My parents celebrate 54 years of marriage in May, God willing. They have always been my model of deep and enduring love, and I have celebrated them here. For this week’s Ancestor Challenge, I’ve chosen to highlight a different kind of love.
My grandmother, Hattie Mae Henderson Ricks, and her sister, Mamie Lee Henderson Holt, were born into difficult circumstances. Their mother Bessie Lee Henderson, teenaged and unmarried, had been orphaned as a toddler. When Bessie died months after Hattie’s birth, the family gathered to decide who would rear the girls. Mamie remained in Dudley with their aged great-grandparents, Lewis and Margaret Henderson, and Hattie went to Wilson to live with their grandmother’s sister, Sarah Henderson Jacobs. They were not reunited until Grandma Mag’s death, when Mamie was 8 and Hattie, 5. They separated again just 7 years later, when Mamie married a young man she met while visiting relatives in Greensboro. Nonetheless, despite the short time they lived together in childhood, my grandmother and her sister were devoted to one another. Their fierce sisterly bond defied the uncertainty of their earliest years and the emotional neglect of their years with Mama Sarah. It knit their children and grandchildren in a web that continues to hold. Even my grandmother’s move to Philadelphia in 1958 did not shake it. Every Christmas, she visited us and my aunt’s family in Wilson, then my father drove her to Greensboro to bring in the New Year with the Holts. Eventually, Alzheimer’s began to claim Aunt Mamie’s mind and memories, and travel became too difficult for my grandmother, but her attachment did not waver. Only when Aunt Mamie passed did my grandmother begin to let go. Nine months later, almost to the day, she was gone.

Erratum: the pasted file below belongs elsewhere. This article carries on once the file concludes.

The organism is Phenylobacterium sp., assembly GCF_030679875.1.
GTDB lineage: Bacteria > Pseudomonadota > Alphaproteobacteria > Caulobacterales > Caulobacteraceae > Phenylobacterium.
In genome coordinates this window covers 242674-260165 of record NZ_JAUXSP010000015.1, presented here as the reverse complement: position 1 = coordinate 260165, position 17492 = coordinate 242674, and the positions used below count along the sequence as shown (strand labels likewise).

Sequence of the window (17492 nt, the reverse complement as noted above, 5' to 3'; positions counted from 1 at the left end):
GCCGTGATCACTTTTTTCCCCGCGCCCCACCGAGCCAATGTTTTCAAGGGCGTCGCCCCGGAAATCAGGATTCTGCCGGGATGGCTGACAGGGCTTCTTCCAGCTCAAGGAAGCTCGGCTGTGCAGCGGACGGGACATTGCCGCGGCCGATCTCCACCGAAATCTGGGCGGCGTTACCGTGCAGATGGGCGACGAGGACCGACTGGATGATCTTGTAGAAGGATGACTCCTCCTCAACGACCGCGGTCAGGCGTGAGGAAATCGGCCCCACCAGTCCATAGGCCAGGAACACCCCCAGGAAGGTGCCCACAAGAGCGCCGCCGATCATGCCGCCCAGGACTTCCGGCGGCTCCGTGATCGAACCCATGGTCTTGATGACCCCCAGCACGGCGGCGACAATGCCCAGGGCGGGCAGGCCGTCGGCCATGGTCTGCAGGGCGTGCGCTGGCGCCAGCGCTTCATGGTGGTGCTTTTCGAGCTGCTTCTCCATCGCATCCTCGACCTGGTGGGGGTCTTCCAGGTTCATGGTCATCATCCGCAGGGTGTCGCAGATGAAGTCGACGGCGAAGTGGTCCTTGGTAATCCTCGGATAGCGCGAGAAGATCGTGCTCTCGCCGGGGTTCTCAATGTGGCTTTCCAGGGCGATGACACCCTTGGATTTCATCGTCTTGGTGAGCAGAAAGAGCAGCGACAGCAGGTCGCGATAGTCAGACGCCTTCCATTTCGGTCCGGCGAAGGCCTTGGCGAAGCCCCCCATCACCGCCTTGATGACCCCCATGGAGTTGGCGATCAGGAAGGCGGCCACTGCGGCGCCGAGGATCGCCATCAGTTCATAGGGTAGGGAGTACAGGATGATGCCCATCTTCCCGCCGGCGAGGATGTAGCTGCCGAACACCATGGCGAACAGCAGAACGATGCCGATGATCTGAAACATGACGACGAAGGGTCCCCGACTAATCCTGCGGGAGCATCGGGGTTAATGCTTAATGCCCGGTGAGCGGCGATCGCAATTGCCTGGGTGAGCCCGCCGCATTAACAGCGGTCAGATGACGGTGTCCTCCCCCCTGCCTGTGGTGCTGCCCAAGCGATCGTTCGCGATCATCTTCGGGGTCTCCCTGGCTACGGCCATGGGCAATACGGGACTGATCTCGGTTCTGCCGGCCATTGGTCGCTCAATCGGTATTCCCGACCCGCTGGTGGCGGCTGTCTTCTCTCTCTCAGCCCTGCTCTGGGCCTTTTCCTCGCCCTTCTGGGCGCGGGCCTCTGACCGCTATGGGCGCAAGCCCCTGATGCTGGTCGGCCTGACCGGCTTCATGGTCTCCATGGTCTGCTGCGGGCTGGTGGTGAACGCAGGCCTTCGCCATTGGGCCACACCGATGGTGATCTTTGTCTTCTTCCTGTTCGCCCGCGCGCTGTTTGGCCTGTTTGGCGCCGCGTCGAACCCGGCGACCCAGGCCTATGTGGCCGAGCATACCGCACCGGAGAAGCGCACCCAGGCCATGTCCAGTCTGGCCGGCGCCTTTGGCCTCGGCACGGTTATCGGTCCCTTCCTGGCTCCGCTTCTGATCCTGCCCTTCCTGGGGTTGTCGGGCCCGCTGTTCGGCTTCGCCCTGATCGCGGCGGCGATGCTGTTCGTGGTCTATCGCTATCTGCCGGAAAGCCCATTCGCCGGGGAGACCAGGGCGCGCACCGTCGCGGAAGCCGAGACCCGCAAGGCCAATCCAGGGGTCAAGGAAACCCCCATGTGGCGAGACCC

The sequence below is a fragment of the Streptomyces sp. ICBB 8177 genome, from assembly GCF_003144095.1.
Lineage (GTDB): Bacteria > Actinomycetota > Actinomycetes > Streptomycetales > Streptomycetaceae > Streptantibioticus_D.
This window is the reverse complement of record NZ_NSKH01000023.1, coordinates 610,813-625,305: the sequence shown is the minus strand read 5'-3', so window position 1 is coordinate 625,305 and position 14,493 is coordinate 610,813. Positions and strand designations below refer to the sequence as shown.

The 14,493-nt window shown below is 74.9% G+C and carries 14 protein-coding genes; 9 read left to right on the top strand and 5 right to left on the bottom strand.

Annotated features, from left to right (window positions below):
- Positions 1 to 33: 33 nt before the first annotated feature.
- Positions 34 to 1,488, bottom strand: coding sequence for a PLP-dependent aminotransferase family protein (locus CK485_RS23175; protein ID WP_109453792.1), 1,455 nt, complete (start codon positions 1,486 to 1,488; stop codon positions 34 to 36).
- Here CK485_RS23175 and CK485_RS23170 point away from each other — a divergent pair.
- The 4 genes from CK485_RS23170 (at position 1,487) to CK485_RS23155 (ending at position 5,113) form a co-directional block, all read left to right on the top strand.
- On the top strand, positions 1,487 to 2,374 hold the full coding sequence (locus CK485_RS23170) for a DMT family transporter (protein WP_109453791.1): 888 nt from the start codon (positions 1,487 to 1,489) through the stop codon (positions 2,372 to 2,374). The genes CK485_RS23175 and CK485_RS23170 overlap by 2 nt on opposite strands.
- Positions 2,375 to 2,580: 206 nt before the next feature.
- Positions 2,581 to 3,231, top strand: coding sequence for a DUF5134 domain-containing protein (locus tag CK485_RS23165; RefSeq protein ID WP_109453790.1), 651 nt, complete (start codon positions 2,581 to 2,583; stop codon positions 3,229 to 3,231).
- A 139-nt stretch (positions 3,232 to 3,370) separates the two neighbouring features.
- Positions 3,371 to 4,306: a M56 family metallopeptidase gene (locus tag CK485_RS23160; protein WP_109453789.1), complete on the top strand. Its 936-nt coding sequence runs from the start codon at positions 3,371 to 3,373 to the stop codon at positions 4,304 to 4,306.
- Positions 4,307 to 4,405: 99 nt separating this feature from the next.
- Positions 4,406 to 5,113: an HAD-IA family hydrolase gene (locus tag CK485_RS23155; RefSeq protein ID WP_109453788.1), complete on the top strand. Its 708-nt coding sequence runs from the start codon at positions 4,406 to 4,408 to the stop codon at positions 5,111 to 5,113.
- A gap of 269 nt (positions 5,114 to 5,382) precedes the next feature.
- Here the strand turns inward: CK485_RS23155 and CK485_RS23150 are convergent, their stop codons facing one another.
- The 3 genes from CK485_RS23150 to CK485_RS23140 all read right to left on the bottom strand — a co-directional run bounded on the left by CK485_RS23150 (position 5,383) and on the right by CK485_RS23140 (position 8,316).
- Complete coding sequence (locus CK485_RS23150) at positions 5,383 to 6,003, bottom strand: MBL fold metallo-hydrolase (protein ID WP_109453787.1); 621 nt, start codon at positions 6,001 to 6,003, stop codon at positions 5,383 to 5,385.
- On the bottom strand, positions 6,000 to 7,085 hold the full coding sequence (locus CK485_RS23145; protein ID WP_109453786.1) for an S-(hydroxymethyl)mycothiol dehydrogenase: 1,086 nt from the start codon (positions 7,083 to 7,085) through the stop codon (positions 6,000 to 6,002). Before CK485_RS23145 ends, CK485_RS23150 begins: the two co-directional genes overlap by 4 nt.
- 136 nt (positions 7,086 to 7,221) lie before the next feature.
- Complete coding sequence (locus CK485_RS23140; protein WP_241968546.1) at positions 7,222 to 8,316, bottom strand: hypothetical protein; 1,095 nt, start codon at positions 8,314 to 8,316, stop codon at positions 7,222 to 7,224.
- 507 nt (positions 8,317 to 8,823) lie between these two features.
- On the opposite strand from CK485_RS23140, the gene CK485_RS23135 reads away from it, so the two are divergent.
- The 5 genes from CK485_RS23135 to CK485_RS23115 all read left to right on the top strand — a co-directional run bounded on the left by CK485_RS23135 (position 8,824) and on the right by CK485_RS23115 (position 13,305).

After my grandmother passed in 2001, I found a note she wrote about her early life: Heart Broken Mother – Bessie Died age Nineteen Leaving two out of wedlock Girls arounds 3 years and 8 months old. … My sister and I always felt very close to each other as we had no real parents It had been a hard life for both of us
This is the love I celebrate in this week’s challenge. The first love that comes with family. The love that, if we are fortunate, endures the entire arc of life.
Mamie and Hattie Mae Henderson, circa 1920.
The sisters, probably in Greensboro, 1940s.
The sisters on Aunt Mamie’s porch in Greensboro, probably late 1980s.
11 thoughts on “52 Ancestors in 52 Weeks: 7. Love.”
That’s beautiful, Lisa.
Thank you, Renate.
Wonderful story Lisa. The mix of writing an photos are spot-on. Planning to share widely with folks.
Thanks as always, Wyatt!
When you LOVE so Hard….that bond was unbroken. Very Sweet. They were beautiful!
Thank you, True. They were two special ladies indeed.
I so enjoyed reading this. Pictures are remarkable keepsakes. Family love. Powerful indeed.
Thank you so much, Ra’eesah. Their mother Bessie was your great-grandfather Daniel’s first cousin.
That was beautifully written! I love vintage clothing. Love their coats! Your grandma and sister were classy women!
Thank you! Your cousins!
Beautiful and inspiring!